Rabbi Andrue J. Kahn, editor of The Sacred Earth: Jewish Perspectives on Our Planet, reflects on the traditional practice of the sh’mitah year, its applications to climate justice, and how we can build a sustainable future for all.
In New York City’s Union Square, if you look up right above Nordstrom Rack and Best Buy, you’ll see a series of red numbers counting down. Right now, it reads something like six years, some amount of days, and some amount of hours, minutes, and seconds. This is a climate clock, and others just like it exist in Seoul, Rome, Berlin, and Glasgow. These clocks are counting down to the presumed date at which our planet’s temperature will have increased by 1.5 degrees Celsius due to humanity’s carbon emissions. Climate scientists suggest that this temperature shift “could trigger a cascade of tipping points, which would irreversibly alter the global climate system and further exacerbate warming.”
This viewpoint is steeped in the modern mindset. Modernity, the outcome of the European Enlightenment, focuses on a view of history as a continually straight line of progress charted on human timelines, centering ourselves, our lifetimes, and our goals. This is often viewed in the positive sense—that we, as a special species and a planet, are always progressing inevitably forward. But it is not quite how the biblical, or rabbinic, world understood the nature of history.
Our Torah teaches a practice of connecting to the land called the sh’mitah system, which in many ways runs precisely contrary to our modern sense of straight-line progress. It creates seven-year cycles of stopping work, stopping growth, and, after many cycles, returning all back to an original state, undoing anything that could be viewed as financial or wealth accumulation.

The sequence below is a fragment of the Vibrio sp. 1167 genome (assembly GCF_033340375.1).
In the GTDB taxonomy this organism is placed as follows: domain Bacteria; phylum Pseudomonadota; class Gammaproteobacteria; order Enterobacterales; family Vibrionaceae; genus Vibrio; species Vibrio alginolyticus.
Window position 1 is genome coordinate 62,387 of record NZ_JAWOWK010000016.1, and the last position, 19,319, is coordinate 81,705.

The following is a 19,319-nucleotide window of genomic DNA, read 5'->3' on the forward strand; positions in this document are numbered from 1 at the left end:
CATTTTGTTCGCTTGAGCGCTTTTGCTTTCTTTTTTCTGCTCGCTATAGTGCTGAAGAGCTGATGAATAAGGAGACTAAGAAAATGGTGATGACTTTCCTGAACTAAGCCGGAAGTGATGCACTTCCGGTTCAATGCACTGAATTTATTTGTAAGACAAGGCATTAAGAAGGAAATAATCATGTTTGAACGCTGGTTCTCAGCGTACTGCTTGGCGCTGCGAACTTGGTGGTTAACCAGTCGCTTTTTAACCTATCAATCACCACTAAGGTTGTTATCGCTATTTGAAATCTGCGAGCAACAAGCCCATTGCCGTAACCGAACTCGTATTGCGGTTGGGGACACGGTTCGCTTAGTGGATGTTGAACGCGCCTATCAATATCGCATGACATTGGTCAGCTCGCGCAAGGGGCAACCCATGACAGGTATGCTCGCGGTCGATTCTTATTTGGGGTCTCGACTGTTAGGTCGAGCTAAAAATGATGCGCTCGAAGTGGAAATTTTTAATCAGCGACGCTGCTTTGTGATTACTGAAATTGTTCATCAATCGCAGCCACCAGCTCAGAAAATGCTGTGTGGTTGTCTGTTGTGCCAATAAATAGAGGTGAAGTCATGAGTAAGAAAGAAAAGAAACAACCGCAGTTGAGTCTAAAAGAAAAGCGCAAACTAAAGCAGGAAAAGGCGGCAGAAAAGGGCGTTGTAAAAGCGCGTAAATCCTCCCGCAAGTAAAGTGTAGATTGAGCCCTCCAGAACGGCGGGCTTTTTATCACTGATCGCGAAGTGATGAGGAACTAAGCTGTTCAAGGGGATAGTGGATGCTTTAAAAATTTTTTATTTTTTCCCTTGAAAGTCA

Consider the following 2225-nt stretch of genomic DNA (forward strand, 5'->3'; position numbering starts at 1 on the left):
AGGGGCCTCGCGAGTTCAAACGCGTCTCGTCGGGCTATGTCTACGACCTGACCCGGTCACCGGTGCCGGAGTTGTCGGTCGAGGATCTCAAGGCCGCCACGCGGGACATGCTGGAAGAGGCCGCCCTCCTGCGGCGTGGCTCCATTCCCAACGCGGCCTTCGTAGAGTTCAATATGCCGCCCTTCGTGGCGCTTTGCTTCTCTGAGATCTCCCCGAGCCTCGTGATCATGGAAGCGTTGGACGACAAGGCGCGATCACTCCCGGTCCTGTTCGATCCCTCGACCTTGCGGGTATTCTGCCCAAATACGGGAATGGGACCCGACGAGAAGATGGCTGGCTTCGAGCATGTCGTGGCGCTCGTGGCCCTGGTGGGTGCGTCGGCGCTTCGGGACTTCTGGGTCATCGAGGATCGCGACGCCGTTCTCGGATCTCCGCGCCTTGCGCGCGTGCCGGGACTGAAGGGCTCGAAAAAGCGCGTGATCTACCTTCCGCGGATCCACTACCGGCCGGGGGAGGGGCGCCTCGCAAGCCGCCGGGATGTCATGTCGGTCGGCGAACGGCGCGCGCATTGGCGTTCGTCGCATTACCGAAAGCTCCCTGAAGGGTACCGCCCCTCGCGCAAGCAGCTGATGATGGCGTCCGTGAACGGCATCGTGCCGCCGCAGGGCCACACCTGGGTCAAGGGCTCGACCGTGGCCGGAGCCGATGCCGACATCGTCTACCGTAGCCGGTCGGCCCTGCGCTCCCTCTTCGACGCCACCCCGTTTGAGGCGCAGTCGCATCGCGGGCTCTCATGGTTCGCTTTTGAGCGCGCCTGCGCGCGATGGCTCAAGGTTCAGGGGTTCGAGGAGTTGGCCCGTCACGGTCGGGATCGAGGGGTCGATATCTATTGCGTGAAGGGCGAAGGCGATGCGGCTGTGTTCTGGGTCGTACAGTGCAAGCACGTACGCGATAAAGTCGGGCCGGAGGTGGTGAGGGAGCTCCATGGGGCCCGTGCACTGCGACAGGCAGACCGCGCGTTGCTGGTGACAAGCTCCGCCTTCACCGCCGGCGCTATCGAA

God tells Moses:
Speak to the Israelite people and say to them:… Six years you may sow your field and six years you may prune your vineyard and gather in the yield. But in the seventh year the land shall have a sabbath of complete rest, a sabbath of the Eternal: you shall not sow your field or prune your vineyard. (Leviticus 25:2–4)
This cycle continues seven times itself, every forty-nine years. The seventh cycle of the sh’mitah year is the yoveil year, in which all things are returned to their original status. If land has changed hands between families, it goes back to the original families. If someone has become enslaved or indebted, that slavery and that debt are canceled. Every forty-nine years, the society returns to its starting point. The year 5782, or 2021–22 in the Gregorian calendar, was the last sh’mitah year. This major cycle of the Jewish calendar is aligning directly with the environmental countdown clock. Perhaps coincidentally, perhaps not, the countdown clock at Union Square is also counting down to the next sh’mitah year, 5789.
One of the most brilliant Torah scholars of history, Moses ben Nachman (Ramban), sees within the sh’mitah practice of the Torah a symbolic system of cycles in time that point us towards not just human social structures, or human-centric histories and futures, but the underlying pattern of the cosmos.
The six days of creation represent the duration of the world, and “the seventh day is a sabbath of Adonai your God” (Exodus 20:10). Just as the seven days of the week allude to what God created in the beginning, so the seven years of the sabbatical cycle allude to what will happen during all the rest of creation. That is why the text is so strict about it, invoking a penalty of exile for violating it. (Ramban on Leviticus 25:2)